MELBOURNE: Nico Rosberg capitalised on a slow start off pole by world champion teammate Lewis Hamilton and superior tyre strategy over Ferrari to win the season-opening Australian Grand Prix on Sunday.
The German won his fourth straight GP and 15th overall after stringing together the final three races of 2015 to beat his Mercedes rival Hamilton by eight seconds.
Ferrari’s Sebastian Vettel, who led off the grid and was faster than the Mercedes pair on his super softs before needing a tyre change on lap 36, was third.
It was an incident-packed race with McLaren’s double world champion Fernando Alonso walking away from a horrifying high-speed crash and Kimi Raikkonen’s Ferrari catching fire in the pit lane.
The dominant German team has now won 33 of the last 39 races and it was a sweet triumph for Rosberg, who has trailed Hamilton in the drivers’ standings for the past two seasons.
“The strategy was crucial today and I am truly thankful to the team and there was a tyre choice on the red flag and I was happy to follow up with the mediums,” Rosberg said.
“It’s early days but it’s the perfect start. We have to keep an eye on the red guys (Ferrari).”
Australian Daniel Ricciardo was fourth in his Red Bull, with Brazilian Felipe Massa fifth in a Williams and Romain Grosjean sixth for the newcomers Haas.
Hamilton, who had led every practice and qualifying session for the first race, was slowly away allowing Vettel to dart through a narrow opening between both Mercedes to beat them to first turn.
Rosberg locked up on the inside of the first corner, forcing Hamilton to back off and allow Raikkonen to pass them both on the exit to the sharp right-hander.
Hamilton’s loss of momentum cost him two more places to Max Verstappen and Massa.
“I loved the fact we had to come from far behind. I’ve had much worse in the first race and I’ll take it as a real bonus to come back from seventh,” Hamilton said.
Alonso had a heart-stopping moment on lap 17 and was fortunate not to be seriously injured in a spectacular shunt with Esteban Gutierrez in a Haas approaching turn three.
Alonso’s McLaren veered into the wall and went into a series of violent rolls before it flew through the gravel trap and slammed into another barrier disintegrating upon impact.
The twice former world champion was shaken but unharmed and quickly clambered out of the barely recognisable wreckage.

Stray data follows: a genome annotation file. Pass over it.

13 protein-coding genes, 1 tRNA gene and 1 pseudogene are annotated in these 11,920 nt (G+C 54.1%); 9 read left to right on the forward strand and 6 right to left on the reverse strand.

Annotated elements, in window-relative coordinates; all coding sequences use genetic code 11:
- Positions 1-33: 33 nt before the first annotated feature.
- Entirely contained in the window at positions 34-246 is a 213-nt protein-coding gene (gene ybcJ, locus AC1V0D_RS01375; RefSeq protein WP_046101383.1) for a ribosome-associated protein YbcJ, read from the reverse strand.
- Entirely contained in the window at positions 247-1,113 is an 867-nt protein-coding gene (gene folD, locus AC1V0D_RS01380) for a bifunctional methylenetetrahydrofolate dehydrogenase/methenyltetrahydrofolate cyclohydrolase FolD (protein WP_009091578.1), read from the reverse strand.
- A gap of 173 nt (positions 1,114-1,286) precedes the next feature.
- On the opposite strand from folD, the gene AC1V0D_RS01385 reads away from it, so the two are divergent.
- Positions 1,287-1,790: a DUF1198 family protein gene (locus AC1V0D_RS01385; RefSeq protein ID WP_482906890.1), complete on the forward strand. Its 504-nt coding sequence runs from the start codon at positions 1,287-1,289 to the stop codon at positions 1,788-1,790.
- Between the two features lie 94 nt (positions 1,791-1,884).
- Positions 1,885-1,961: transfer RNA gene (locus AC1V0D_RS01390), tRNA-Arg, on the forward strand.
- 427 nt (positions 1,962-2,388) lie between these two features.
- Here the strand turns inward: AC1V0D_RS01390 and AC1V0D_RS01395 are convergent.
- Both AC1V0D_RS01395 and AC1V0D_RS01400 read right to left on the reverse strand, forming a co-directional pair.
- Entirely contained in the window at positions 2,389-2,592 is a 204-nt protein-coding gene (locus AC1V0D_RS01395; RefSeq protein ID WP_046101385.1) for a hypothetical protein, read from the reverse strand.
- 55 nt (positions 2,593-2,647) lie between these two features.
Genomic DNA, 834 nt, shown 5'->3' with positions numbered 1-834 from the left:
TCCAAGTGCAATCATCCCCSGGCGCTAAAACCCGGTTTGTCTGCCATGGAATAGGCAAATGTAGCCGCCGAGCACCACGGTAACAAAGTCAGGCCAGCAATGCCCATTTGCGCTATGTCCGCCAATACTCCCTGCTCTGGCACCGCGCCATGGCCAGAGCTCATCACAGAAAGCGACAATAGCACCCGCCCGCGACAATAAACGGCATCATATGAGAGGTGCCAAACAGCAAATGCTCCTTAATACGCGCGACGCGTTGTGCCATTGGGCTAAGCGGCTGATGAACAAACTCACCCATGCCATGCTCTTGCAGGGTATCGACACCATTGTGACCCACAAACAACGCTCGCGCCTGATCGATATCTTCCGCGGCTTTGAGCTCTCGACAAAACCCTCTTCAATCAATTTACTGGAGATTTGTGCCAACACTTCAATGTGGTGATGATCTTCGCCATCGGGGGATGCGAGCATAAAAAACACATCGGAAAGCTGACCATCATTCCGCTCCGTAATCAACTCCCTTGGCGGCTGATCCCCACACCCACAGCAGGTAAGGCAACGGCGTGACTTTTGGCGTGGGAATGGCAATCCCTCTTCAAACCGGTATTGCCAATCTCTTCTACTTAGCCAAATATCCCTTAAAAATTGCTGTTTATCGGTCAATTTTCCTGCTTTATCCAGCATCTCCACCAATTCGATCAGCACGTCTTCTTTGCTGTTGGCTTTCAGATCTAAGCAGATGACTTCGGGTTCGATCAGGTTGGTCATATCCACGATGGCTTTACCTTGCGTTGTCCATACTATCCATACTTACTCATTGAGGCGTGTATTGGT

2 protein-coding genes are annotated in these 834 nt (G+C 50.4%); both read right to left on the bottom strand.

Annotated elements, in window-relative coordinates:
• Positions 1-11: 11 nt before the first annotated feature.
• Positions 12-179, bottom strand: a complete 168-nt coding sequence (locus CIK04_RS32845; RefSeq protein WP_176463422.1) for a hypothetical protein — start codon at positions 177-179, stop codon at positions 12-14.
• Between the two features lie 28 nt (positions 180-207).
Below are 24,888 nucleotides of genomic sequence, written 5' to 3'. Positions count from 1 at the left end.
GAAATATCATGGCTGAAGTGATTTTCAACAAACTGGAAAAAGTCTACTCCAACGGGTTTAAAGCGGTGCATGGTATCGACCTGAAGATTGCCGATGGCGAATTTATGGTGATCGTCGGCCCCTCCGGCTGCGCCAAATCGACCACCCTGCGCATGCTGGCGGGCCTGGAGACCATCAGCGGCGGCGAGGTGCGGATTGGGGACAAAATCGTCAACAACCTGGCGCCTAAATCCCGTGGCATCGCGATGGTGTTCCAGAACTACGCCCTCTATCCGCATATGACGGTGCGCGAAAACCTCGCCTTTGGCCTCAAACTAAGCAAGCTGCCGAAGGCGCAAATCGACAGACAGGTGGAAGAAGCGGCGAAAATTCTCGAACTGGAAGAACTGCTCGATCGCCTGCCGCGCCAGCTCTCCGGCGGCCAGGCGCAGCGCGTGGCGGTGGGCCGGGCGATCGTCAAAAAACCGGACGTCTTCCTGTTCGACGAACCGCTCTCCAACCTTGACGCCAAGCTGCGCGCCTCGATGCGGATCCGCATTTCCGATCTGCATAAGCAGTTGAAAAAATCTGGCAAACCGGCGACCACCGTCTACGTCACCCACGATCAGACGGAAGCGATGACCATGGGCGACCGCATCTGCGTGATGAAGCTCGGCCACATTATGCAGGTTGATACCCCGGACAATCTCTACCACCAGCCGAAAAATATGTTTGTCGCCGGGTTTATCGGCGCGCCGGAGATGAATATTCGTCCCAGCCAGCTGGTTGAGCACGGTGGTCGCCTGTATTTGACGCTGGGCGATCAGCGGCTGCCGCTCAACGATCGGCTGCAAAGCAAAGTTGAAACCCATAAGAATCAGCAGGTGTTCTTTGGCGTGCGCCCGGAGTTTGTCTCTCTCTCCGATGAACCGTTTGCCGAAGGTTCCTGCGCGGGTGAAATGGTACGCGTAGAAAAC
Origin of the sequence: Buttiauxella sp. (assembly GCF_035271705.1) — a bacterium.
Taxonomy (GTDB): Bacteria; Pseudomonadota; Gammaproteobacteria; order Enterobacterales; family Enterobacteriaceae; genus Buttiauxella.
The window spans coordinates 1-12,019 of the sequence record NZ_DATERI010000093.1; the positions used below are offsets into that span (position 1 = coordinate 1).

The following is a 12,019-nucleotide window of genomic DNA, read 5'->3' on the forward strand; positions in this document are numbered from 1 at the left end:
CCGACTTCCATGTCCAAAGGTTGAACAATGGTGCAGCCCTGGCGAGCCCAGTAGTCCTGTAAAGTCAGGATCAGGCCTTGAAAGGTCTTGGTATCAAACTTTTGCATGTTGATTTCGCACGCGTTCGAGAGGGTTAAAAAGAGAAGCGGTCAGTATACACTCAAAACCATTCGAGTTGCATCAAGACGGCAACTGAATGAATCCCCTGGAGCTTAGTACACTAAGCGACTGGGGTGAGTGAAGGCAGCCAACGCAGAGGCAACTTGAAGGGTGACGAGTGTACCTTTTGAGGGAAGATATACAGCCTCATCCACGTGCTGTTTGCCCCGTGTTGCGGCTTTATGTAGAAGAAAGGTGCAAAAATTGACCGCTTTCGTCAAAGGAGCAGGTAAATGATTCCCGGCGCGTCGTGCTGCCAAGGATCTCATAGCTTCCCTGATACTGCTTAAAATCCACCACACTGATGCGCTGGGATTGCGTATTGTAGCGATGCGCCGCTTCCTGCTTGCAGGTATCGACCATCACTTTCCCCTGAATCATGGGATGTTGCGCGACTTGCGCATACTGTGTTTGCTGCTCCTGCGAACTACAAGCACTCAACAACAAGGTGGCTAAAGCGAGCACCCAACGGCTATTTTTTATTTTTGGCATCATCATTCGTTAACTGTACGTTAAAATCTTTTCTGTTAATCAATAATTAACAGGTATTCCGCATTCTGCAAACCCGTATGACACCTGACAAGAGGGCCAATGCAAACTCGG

The race was red-flagged and cars returned to the pit lane while considerable debris was cleared from the track.
Out in flames
The stoppage wiped away the Ferrari pair’s advantage — and planned tyre strategy — with the entire field able to change to fresh rubber before restarting behind the safety car with 18 laps of the 57 gone.
Indonesian rookie Rio Haryana failed to rejoin, however, with his Manor car experiencing driveline problems.
Vettel, still on the softest compound, again established a lead after the restart from Rosberg, Riccardo and Verstappen with Hamilton sixth.
Raikkonen’s Ferrari came into the pits with flames coming out of the air box of his car and the Finn appeared unflustered while a marshal extinguished the fire above his head as he exited the cockpit to retire.
Vettel stretched his advantage on lap 26 to 3.7sec over Rosberg, but his Ferrari began to struggle on his fading super-softs with Rosberg, who would not have to stop again on the medium compound, closing the gap.
Vettel pitted his Ferrari on lap 36 and rejoined the race on soft tyres in fourth leaving Rosberg in front.
Hamilton, now up to third on his own mediums, passed Ricciardo for second on lap 42 to lie 10sec behind Rosberg with Vettel 15.8sec off the lead.
Vettel, with fresher rubber, closed on Hamilton but his challenge ended with two laps to go when he locked up at the penultimate corner and ran wide on to the grass.
“I went for it so obviously the start was mega. We settled into a rhythm nicely,” Vettel said. “You can argue the red flag didn’t help us. We tried to go more aggressive, maybe it didn’t work but ultimately I’m very happy with third.”